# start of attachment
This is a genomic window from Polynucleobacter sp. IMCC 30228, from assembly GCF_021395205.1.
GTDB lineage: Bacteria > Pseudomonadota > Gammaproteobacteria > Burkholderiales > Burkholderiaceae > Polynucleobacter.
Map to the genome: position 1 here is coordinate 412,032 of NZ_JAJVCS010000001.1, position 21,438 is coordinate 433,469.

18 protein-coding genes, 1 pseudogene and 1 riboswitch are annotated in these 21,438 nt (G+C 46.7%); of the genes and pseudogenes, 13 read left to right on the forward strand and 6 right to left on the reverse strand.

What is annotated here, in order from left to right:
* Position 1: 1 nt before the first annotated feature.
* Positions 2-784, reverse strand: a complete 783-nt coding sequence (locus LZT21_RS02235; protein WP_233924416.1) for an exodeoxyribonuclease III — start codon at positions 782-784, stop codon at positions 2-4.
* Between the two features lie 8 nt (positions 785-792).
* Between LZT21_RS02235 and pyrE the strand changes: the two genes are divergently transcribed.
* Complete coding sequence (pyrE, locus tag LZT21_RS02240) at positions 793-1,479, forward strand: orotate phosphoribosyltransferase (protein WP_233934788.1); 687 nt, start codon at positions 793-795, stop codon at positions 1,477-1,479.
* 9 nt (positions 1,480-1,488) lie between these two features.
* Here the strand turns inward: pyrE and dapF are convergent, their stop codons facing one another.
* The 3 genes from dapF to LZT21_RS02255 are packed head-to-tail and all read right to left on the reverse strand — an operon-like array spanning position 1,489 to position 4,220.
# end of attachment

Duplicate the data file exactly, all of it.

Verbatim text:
This is a genomic window from Polynucleobacter sp. IMCC 30228, from assembly GCF_021395205.1.
GTDB lineage: Bacteria > Pseudomonadota > Gammaproteobacteria > Burkholderiales > Burkholderiaceae > Polynucleobacter.
Map to the genome: position 1 here is coordinate 412,032 of NZ_JAJVCS010000001.1, position 21,438 is coordinate 433,469.

18 protein-coding genes, 1 pseudogene and 1 riboswitch are annotated in these 21,438 nt (G+C 46.7%); of the genes and pseudogenes, 13 read left to right on the forward strand and 6 right to left on the reverse strand.

What is annotated here, in order from left to right:
* Position 1: 1 nt before the first annotated feature.
* Positions 2-784, reverse strand: a complete 783-nt coding sequence (locus LZT21_RS02235; protein WP_233924416.1) for an exodeoxyribonuclease III — start codon at positions 782-784, stop codon at positions 2-4.
* Between the two features lie 8 nt (positions 785-792).
* Between LZT21_RS02235 and pyrE the strand changes: the two genes are divergently transcribed.
* Complete coding sequence (pyrE, locus tag LZT21_RS02240) at positions 793-1,479, forward strand: orotate phosphoribosyltransferase (protein WP_233934788.1); 687 nt, start codon at positions 793-795, stop codon at positions 1,477-1,479.
* 9 nt (positions 1,480-1,488) lie between these two features.
* Here the strand turns inward: pyrE and dapF are convergent, their stop codons facing one another.
* The 3 genes from dapF to LZT21_RS02255 are packed head-to-tail and all read right to left on the reverse strand — an operon-like array spanning position 1,489 to position 4,220.